What is a good first plant?
The best plants for newcomers are pothos plants and spider plants. Pothos plants are tropical, and their natural habitat includes periods of drought mixed with periods of intense rainfall. These are the perfect plants to get accustomed to caring for, as they require low light and generally enjoy being watered intensely once every couple weeks or with sporadic watering. They’re a vine plant as well, so they’re perfect for placing in a high area, such as atop a bookshelf or cabinet.
Spider plants also enjoy direct sunlight, and they can survive for extensive periods of time without water. They are extremely hard to kill, even amongst the most neglectful. These two plants can easily be watered at the end of a school week or weekend, and won’t immediately wither if one’s attention has been placed elsewhere through a midterm or final assignment.
Many herbs can thrive inside an indoor environment—even in a kitchen—so long as there’s a window. Oregano is an easy-to-care-for, delicious herb that has the versatility to fit in many dishes. Basil is another great addition to any kitchen; however, basil plants require more water than most other houseplants, so expect to water them about every other day. Don’t forget to snip off any flowering buds, also known as bolting. Basil plants are annuals, so they will expend all of their energy into flowering after about a year of care or consistent high heat. Cutting flowering buds will prevent the leaves from becoming bitter and allow the plant to continue leaf growth. Perennials are often great additions to an indoor herb garden, as they will produce yields all year long. Green onions, chives and watercress are perfect examples of perennial vegetables to grow indoors, because they retain yearly yields but do not grow so large that they have to compete for sunlight.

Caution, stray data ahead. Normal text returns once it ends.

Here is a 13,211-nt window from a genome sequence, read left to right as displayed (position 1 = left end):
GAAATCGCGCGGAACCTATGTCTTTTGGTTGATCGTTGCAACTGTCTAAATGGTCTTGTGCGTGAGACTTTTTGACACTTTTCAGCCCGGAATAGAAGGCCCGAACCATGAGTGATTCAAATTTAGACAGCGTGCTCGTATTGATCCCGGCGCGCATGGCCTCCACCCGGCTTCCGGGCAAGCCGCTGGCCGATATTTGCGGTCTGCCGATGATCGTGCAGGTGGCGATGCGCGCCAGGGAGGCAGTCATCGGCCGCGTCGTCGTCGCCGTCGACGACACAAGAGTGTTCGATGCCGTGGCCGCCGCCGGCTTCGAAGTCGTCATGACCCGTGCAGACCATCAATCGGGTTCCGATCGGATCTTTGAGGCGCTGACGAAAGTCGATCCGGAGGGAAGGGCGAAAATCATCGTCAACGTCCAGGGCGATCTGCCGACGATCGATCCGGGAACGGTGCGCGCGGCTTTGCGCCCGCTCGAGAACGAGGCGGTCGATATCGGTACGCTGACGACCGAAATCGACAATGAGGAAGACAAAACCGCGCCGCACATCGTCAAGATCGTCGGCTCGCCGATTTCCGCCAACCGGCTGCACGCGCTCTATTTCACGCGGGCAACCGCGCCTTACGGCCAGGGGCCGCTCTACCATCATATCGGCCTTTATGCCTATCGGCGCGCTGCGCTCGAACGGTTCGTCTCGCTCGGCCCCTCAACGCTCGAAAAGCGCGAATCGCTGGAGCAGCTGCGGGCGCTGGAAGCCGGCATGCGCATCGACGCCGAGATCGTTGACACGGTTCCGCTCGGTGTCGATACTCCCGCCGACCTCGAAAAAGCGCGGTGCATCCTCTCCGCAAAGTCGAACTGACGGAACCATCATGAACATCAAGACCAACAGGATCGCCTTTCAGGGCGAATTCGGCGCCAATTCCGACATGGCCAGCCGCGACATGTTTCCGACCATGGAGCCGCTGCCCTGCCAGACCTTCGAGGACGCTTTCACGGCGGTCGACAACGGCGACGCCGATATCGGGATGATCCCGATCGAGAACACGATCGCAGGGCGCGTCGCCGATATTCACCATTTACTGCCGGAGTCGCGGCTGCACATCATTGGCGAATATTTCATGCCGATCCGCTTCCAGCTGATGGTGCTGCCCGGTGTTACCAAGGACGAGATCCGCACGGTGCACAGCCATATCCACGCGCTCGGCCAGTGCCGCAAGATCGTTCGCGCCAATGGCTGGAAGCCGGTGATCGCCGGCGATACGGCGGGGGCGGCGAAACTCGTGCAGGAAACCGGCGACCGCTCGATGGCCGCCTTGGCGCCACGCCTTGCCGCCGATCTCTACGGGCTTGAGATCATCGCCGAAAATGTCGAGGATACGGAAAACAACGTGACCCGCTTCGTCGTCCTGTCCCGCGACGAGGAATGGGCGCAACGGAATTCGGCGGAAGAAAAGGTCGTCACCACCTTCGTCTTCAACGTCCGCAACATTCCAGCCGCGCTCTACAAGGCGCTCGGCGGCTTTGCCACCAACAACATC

No matter what your experience is with plant care, there are opportunities for everyone to be able to start and succeed in growing their own indoor garden. Not having a backyard shouldn’t hold you back from growing fresh ingredients for that next Italian dish. Buying local plants from nurseries is also a great way to support local businesses and help communities through the pandemic. And, besides, having a new green friend to study alongside you is a great addition to any household.